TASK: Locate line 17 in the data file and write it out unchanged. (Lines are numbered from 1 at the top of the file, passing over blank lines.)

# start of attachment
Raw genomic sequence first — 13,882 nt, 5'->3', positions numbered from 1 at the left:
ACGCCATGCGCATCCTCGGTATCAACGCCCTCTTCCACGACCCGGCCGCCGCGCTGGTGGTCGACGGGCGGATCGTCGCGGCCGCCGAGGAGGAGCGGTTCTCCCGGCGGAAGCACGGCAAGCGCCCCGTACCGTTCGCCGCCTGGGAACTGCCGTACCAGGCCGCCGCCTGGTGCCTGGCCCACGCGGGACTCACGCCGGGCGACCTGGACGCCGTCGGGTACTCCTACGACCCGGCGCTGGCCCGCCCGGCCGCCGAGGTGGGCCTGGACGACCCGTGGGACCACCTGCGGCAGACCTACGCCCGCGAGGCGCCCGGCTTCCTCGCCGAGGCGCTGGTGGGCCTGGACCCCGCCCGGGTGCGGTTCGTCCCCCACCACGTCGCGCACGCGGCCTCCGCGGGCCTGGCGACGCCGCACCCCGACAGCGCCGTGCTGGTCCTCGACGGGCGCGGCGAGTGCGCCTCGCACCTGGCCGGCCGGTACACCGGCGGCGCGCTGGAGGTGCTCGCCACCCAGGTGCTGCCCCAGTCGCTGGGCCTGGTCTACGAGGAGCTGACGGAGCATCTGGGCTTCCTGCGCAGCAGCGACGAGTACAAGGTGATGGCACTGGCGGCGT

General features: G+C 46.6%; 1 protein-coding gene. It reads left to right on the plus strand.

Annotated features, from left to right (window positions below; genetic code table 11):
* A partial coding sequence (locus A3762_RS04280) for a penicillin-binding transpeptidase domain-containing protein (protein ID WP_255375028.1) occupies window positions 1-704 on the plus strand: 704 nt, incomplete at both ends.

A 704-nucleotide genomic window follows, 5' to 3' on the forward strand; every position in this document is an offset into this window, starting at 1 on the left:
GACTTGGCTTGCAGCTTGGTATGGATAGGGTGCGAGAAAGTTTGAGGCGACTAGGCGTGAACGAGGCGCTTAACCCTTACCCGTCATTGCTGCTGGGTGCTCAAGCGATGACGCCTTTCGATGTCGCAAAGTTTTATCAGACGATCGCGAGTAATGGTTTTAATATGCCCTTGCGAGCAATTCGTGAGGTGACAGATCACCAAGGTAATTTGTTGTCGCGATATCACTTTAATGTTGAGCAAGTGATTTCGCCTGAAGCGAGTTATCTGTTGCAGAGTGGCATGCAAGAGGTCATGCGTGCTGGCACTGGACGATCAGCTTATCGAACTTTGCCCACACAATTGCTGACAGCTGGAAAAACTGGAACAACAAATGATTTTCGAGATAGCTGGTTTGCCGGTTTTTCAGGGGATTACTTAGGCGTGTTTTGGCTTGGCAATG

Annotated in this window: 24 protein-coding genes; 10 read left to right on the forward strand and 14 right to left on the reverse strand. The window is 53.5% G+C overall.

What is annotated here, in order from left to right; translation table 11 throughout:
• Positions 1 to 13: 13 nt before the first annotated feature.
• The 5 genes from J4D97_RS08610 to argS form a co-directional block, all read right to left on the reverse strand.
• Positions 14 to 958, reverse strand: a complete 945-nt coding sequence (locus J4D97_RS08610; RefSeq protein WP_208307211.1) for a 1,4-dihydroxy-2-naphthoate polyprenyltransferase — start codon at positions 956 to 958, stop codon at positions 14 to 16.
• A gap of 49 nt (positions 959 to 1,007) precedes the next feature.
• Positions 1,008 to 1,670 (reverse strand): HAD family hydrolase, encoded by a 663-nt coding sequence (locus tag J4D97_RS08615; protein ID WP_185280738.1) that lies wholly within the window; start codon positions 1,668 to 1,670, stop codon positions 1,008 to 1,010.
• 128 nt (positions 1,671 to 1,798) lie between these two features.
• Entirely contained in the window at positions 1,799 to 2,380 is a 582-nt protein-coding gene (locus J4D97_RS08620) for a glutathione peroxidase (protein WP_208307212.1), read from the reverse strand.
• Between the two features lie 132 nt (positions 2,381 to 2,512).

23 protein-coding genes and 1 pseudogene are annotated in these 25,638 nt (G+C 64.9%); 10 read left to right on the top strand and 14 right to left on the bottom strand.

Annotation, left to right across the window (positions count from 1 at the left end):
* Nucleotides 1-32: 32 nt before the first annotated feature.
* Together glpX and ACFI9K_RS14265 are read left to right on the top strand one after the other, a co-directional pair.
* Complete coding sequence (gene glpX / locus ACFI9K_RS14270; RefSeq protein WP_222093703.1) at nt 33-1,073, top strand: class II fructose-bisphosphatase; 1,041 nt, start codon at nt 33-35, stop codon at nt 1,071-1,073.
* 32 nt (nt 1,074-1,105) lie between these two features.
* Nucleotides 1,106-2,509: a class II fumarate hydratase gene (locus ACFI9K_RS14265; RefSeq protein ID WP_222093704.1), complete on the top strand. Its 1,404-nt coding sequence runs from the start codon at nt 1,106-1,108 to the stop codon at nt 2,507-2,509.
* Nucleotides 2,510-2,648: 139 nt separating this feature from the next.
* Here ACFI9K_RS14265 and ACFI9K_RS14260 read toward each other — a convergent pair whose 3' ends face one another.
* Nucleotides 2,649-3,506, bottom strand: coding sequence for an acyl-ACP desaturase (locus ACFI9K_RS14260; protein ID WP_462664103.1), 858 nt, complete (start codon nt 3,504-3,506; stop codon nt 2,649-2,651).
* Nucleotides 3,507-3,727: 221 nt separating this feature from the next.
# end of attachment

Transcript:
• Between the two features lie 132 nt (positions 2,381 to 2,512).